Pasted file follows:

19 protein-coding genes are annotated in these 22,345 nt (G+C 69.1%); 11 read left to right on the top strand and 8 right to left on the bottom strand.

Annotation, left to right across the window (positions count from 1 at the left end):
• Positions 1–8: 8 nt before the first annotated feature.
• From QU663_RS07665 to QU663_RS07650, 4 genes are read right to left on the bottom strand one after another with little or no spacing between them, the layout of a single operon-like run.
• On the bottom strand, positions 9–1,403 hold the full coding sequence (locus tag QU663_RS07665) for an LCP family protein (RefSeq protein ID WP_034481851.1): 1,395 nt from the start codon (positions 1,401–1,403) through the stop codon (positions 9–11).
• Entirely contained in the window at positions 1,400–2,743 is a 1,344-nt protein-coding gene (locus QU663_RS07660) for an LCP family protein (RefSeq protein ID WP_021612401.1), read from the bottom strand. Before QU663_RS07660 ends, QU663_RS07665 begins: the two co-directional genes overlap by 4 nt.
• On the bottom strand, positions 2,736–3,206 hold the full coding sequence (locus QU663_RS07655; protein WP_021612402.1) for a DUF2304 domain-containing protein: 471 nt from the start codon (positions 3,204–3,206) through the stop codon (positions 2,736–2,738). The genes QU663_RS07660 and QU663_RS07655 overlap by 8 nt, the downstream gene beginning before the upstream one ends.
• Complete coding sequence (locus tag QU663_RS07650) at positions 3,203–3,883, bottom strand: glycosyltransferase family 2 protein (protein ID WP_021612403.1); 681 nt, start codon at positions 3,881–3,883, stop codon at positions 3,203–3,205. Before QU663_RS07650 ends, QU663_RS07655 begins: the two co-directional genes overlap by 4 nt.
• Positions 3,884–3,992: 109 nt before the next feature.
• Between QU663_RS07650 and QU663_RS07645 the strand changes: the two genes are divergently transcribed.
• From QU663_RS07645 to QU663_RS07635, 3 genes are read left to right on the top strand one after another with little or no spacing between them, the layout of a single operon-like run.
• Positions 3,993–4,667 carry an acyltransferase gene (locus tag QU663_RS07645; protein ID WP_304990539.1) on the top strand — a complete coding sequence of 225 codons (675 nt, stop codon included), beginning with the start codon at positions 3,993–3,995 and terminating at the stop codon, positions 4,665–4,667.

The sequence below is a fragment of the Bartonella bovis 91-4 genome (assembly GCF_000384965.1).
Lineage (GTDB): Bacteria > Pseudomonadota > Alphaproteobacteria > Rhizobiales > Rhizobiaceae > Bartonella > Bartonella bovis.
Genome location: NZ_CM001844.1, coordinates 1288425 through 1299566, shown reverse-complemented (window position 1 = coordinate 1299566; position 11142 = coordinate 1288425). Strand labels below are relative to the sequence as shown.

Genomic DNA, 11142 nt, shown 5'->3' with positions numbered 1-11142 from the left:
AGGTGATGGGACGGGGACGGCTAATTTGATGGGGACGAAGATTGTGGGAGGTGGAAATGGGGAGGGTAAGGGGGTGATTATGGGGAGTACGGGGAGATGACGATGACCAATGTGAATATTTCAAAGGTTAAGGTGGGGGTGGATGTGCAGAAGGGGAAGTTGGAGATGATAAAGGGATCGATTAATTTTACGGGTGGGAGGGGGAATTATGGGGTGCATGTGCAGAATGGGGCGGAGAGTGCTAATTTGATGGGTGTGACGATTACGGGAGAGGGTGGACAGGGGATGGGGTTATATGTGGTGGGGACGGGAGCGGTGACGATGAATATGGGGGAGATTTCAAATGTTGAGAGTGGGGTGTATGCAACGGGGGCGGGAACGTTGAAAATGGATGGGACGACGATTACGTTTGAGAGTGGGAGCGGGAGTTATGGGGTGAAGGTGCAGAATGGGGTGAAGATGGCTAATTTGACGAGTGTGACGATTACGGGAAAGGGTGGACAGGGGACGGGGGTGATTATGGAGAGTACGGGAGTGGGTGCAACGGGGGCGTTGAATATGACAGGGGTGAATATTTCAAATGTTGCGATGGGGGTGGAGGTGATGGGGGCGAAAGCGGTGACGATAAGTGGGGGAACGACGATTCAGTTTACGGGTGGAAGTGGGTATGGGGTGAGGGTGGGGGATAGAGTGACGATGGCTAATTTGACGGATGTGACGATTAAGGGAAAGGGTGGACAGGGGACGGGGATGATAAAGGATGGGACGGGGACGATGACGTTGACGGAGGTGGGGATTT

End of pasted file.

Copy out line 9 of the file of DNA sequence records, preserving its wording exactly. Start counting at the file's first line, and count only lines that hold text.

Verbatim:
• Positions 3,884–3,992: 109 nt before the next feature.